You have to see Château Grillet to truly appreciate it. An amphitheatre of terraced vines is carved into the perilously steep slopes overlooking the Rhône river. The small property sits below the majority of the vineyard, with lower terraces spreading right and left, and some new plantings curling away upriver towards Lyon.
Production is small – the entirely-Viognier vineyard is 3.75 hectares in size, and only a percentage of this makes the cut to become the flagship bottling. Though planted to the same variety as adjacent Condrieu, this monopole appellation makes wines that are a style of their own, ageing wonderfully in ways most Viognier simply cannot. Often the wines need time in bottle to open up, in great contrast to most Condrieus which are at their best almost from the moment they are bottled. The name itself suggests why – grillet, or burned, refers to the suntrap that is the south-facing vineyards here. This spot of land has its own microclimate that sets it apart. Vine material and soil are also unique, something of key importance to the new(ish) owners.
In 2011 Château Grillet became part of the Artemis group, owned by Francois Pinault and run by Frédéric Engerer. This put significant experience into the property, with the group also running Château Latour, Domaine d’Eugenie, Clos de Tart and Eisele Vineyard in Napa, among others. It also allowed for significant investment to take place. The drystone walls have been repaired and meticulously maintained. The vines have been retrained to improve quality and mitigate disease risk, with new plantings added and viticulture improved. Conversion to biodynamic farming has been completed. The tiny winery has been given all necessary upgrades, allowing each plot to be picked, pressed and vinified separately. Ageing takes place in barrel for 18 months, though the percentage of new oak has been reduced to 20%. The team has been expanded and renewed to ensure the greatest expertise and work ethic. Strict selection in vineyard and winery has increased production of a Côtes du Rhône white – formerly Pontcin – that offers a glimpse of the style and raises the level of the tiny production of Grillet itself. There is, too, a Condrieu called La Carthery, coming from two plots acquired in 2013 and 2017 respectfully that total a tiny 0.25 hectares.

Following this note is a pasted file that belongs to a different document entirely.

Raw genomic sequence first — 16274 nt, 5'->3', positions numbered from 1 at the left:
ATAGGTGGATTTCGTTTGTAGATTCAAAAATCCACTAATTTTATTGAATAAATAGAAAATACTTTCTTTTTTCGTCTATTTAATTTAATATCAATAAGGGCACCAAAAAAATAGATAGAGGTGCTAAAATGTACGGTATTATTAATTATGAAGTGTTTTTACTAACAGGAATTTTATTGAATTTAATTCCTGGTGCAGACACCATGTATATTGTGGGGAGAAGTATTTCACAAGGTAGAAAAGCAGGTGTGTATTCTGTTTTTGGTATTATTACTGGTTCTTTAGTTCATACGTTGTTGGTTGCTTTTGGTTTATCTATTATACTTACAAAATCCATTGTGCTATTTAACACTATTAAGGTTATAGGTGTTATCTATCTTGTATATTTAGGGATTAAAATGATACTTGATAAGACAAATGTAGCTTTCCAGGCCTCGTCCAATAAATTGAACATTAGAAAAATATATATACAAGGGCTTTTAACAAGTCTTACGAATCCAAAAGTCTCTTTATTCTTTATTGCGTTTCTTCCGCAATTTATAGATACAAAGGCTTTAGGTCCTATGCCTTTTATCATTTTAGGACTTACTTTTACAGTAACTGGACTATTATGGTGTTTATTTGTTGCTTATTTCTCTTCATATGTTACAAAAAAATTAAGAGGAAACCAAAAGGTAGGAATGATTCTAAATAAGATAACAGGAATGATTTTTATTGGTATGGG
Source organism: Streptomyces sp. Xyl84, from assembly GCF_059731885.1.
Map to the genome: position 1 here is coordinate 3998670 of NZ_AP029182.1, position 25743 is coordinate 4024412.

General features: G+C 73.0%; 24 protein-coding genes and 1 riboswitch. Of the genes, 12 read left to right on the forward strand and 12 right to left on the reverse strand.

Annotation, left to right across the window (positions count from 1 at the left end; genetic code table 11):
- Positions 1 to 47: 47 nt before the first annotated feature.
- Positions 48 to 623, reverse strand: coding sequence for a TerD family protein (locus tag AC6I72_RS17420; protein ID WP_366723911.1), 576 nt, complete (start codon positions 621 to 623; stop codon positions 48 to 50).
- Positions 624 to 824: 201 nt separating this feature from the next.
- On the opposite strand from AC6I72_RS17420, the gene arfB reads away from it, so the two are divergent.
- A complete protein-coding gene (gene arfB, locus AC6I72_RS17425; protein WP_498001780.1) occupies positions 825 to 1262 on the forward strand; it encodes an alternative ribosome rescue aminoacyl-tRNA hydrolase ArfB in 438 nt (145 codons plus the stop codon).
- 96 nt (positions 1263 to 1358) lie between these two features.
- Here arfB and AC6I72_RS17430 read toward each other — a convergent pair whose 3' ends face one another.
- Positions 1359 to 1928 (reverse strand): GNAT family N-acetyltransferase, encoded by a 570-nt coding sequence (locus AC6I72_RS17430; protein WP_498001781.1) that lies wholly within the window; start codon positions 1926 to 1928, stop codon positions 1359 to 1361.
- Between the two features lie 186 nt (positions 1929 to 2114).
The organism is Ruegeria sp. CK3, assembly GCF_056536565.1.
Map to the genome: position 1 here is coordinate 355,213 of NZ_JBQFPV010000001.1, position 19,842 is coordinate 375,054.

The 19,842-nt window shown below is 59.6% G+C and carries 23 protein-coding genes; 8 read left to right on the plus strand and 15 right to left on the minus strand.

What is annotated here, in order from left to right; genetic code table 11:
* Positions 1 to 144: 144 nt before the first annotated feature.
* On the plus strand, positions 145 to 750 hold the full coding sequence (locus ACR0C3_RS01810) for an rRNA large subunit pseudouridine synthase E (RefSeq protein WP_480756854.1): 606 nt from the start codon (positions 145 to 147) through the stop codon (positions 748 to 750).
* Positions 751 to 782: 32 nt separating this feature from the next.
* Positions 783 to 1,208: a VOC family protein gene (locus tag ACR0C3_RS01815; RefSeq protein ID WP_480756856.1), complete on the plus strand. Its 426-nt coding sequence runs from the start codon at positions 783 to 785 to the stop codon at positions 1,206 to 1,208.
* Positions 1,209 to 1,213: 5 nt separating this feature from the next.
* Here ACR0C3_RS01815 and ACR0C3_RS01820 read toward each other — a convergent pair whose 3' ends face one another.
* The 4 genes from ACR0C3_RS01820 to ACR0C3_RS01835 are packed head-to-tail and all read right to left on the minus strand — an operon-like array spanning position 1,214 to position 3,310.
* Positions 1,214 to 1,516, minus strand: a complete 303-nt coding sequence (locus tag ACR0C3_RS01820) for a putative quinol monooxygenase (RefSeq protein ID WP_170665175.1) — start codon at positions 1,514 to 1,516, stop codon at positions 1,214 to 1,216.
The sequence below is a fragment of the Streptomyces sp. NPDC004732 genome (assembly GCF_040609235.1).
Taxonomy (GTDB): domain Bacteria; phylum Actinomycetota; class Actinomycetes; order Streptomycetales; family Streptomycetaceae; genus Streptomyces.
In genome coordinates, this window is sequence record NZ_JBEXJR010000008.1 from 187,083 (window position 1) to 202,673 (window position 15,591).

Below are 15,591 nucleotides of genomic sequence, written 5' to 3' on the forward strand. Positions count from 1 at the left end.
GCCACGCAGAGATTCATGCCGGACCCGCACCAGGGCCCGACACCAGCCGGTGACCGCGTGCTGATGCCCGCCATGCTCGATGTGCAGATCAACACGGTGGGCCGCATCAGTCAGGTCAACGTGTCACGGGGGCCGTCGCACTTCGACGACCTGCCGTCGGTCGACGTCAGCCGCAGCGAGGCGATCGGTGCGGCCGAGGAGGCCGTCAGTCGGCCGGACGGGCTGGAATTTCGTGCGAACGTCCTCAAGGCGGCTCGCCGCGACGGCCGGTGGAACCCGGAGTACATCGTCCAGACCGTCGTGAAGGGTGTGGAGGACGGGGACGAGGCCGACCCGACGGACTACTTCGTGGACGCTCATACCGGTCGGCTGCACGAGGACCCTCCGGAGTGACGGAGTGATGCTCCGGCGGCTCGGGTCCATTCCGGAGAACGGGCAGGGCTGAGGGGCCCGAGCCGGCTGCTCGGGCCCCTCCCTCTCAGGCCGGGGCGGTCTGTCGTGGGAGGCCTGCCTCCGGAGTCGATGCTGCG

Alessandro Noli ran the operation at Grillet until his move to run Clos de Tart for Artemis in Burgundy. Jae Chu is now the lead winemaker here, having worked within the Artemis group alongside her personal projects for some time. Originally from South Korea, she moved to Burgundy in 2008, training at Domaine d’Eugenie before making the switch to the Rhône valley. She confessed to Engerer that Viognier was not her favourite variety, but that only further convinced him to offer the job - the aim is to make a unique expression of the terroir above and beyond the character of the variety.
After several delays through Covid, Engerer was able to host an incredible vertical of the wines back to 1974 over an intimate dinner to discuss the past, present and future for the property. It is easy to see the strides made under their influence as they quickly got to grips with the terroir and the fruit it produces. Wood influence reduces, texture and acidity marry increasingly well and the overal precision has clearly improved. Though Grillet's idiosyncracies invariably shine through, the vintage variation was equally prominent, the wines transparently reflecting what nature provided each year. Yields have been extremely low during their tenure, but the work put in over the last decade is now, literally, bearing fruit.
Below you can see full tasting notes on the wines, including the incredibly youthful 1974 - a testament to the potential for ageing on this site in the right conditions. Personal favourites include the 2014, a tightly wound 2017 and the supremely youthful 2020, which needed time to unfurl but should develop beautifully in the bottle.
Côtes du Rhône, Château Grillet 2020
Started in the 2011 vintage and formerly called Pontcin, this forward and approachable wine is from plots not considered structured enough for the Grand Vin. 50% steel vats and 50% old 228 litre barrels for a year, before another six month ageing entirely in steel to preserve freshness. Bright lemon-straw colour. Creamy, generous fruit on the nose with layers of apricots and white flowers. The palate is rich, generous and lightly oily. Soft and approachable, this lightly luscious and fruit-forward wine has a light smokiness and savoury depth to add complexity. Rounded and long on the finish.
Condrieu La Carthery, Château Grillet 2020
From plots acquired in 2013 and 2017 measuring 0.25 hectares on terraced land. After a year ageing in old 228 barrels, it spends 6 months in steel vats ahead of bottle. Bright lemon colour. Spicy and rech, with cream and peaches, apricots and white strawberries. There is more acidity and structure than the Côtes du Rhône, which allows for oily, dense fruit to push through. There are nots of toasted cereals against the succulent fruit. Creamy, yet lightly chalky on the finish.